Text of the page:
Sushi and the End of the Southern Bluefish Tuna

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Originally posted on December 11, 2009.


In our chapter, Public Goods and the Tragedy of the Commons, we discussed  the 75% decline in the catch of southern bluefish tuna, which is highly prized as sushi.  60 Minutes has a great episode on this issue which covers the fascinating Tsukiji fish market in Tokyo, the biggest wholesale fish and seafood market in the world, the Mediterranean fishermen who are losing their livelihood as fish stocks decline, the industrialization of fishing (including tuna ranches!) and finally the decline of the tuna stock.


The whole video is fascinating but if you want to shorten it I suggest covering the first 4 minutes on the Tsukiji fish market then jumping to around the 8 minute mark when the purse seiners are discussed.

An interesting puzzle is that tuna is relatively inexpensive.  Ask students whether this can be reconciled with an impending collapse of the tuna stock.  After all, isn’t a low price a sign of plentiful supply?  The answer points directly to the tragedy of the commons – the low price is possible because the purse seiners are scooping up enormous quantities of tuna which pushes today’s price down but too few fish are left to breed so future stocks are imperiled.  An entrepreneur who owned the stock of tuna–like Frank Purdue owns his chickens–would not do this but tuna are not owned until they are caught.  In other words, the current tuna boom is like “eating the capital stock,” you get a big party today but a tragedy tomorrow.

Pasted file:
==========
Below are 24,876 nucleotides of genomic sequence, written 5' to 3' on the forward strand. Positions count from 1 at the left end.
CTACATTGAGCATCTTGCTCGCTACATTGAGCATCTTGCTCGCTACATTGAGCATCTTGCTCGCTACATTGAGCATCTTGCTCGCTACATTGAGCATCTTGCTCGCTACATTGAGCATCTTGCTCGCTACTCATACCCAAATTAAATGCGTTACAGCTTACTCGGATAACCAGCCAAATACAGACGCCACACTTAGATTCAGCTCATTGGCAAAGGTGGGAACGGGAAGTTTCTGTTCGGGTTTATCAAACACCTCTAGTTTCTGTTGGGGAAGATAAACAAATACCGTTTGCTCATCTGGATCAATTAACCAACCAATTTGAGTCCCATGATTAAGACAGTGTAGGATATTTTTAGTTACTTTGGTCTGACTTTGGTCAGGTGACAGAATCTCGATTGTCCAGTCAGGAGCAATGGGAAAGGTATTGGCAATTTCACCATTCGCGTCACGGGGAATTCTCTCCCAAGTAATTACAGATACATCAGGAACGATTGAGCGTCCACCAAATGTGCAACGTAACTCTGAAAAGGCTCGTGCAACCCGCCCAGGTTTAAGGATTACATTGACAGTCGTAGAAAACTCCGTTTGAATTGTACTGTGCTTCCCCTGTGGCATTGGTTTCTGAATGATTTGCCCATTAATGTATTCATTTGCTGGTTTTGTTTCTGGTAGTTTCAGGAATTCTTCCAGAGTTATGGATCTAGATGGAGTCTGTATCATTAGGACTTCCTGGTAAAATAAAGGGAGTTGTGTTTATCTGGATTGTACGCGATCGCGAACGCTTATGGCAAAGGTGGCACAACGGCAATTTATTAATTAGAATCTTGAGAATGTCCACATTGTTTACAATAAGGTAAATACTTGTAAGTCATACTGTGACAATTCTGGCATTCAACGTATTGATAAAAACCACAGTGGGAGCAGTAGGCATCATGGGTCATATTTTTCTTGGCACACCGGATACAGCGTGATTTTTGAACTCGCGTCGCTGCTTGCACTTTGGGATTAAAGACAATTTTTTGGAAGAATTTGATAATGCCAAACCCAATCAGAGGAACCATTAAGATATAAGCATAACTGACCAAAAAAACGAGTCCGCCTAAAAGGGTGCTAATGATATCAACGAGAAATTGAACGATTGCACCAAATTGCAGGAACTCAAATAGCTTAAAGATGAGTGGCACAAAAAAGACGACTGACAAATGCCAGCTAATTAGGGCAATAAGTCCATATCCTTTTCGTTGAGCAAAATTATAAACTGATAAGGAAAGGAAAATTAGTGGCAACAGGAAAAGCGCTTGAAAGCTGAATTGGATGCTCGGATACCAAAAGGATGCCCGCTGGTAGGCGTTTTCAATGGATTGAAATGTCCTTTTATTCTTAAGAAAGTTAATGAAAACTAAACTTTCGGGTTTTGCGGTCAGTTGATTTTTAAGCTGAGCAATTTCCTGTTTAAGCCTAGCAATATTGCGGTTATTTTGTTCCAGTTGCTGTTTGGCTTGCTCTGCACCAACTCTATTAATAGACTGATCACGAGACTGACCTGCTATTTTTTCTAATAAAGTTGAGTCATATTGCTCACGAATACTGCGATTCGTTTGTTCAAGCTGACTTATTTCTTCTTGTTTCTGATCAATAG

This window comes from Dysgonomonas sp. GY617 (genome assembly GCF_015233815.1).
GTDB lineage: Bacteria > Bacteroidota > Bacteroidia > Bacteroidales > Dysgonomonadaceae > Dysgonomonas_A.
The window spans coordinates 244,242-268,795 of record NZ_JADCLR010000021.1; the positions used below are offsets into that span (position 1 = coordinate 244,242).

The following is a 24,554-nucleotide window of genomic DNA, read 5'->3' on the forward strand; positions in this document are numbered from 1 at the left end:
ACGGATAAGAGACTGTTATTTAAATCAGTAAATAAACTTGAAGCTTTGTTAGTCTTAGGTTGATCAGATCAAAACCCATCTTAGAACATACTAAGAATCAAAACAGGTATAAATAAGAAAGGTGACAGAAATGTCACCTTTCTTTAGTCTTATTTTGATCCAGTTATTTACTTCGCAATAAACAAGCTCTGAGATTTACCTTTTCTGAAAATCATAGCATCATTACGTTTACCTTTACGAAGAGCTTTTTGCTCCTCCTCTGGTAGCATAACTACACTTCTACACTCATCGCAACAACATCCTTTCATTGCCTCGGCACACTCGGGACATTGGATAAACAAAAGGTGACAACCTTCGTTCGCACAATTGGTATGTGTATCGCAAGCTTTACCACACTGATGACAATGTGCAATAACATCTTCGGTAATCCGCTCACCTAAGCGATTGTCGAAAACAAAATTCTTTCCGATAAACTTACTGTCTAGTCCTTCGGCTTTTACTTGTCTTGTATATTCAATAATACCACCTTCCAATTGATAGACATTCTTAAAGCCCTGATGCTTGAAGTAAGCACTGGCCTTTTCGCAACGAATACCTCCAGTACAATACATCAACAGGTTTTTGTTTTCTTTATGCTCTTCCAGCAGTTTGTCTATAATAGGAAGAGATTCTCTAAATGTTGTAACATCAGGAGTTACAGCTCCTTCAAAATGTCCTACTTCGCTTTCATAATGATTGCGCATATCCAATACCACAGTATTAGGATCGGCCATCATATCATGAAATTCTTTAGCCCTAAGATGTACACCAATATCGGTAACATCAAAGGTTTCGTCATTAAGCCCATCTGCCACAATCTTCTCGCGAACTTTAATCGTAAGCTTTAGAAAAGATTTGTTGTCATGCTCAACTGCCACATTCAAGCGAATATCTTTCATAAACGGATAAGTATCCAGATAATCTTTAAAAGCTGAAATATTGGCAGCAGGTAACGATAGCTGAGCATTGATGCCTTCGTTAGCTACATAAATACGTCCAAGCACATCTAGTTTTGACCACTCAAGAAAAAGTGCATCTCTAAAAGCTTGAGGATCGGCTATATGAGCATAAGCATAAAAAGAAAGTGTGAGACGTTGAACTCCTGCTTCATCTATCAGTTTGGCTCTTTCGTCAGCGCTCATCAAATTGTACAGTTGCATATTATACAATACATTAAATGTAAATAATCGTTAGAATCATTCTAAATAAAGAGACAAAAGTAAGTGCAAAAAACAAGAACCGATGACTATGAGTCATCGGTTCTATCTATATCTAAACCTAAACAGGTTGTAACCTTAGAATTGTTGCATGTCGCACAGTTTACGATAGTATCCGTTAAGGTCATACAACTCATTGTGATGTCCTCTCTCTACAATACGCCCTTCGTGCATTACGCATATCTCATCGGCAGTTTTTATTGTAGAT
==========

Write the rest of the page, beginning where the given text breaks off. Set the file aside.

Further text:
FYI, the tragedy of the commons is driving many other fish stocks into collapse.

About the Author
Alex Tabarrok is Bartley J. Madden Chair in Economics at the Mercatus Center at George Mason University and director of research for The Independent Institute. Tabarrok is co-author with Tyler Cowen of the popular economics blog, Marginal Revolution. His recent research looks at bounty hunters, judicial incentives and elections, crime control, patent reform, methods to increase the supply of human organs for transplant, and the regulation of pharmaceuticals. He is the editor of the books, Entrepreneurial Economics: Bright Ideas from the Dismal Science; The Voluntary City: Choice, Community, and Civil Society; and Changing the Guard: Private Prisons and The Control of Crime. His papers have appeared in the Journal of Law and Economics, Public Choice, Economic Inquiry, Journal of Health Economics, Journal of Theoretical Politics, The American Law and Economics Review, Kyklos and many other journals. His popular articles have appeared in The New York Times, The Wall Street Journal, and many other magazines and newspapers.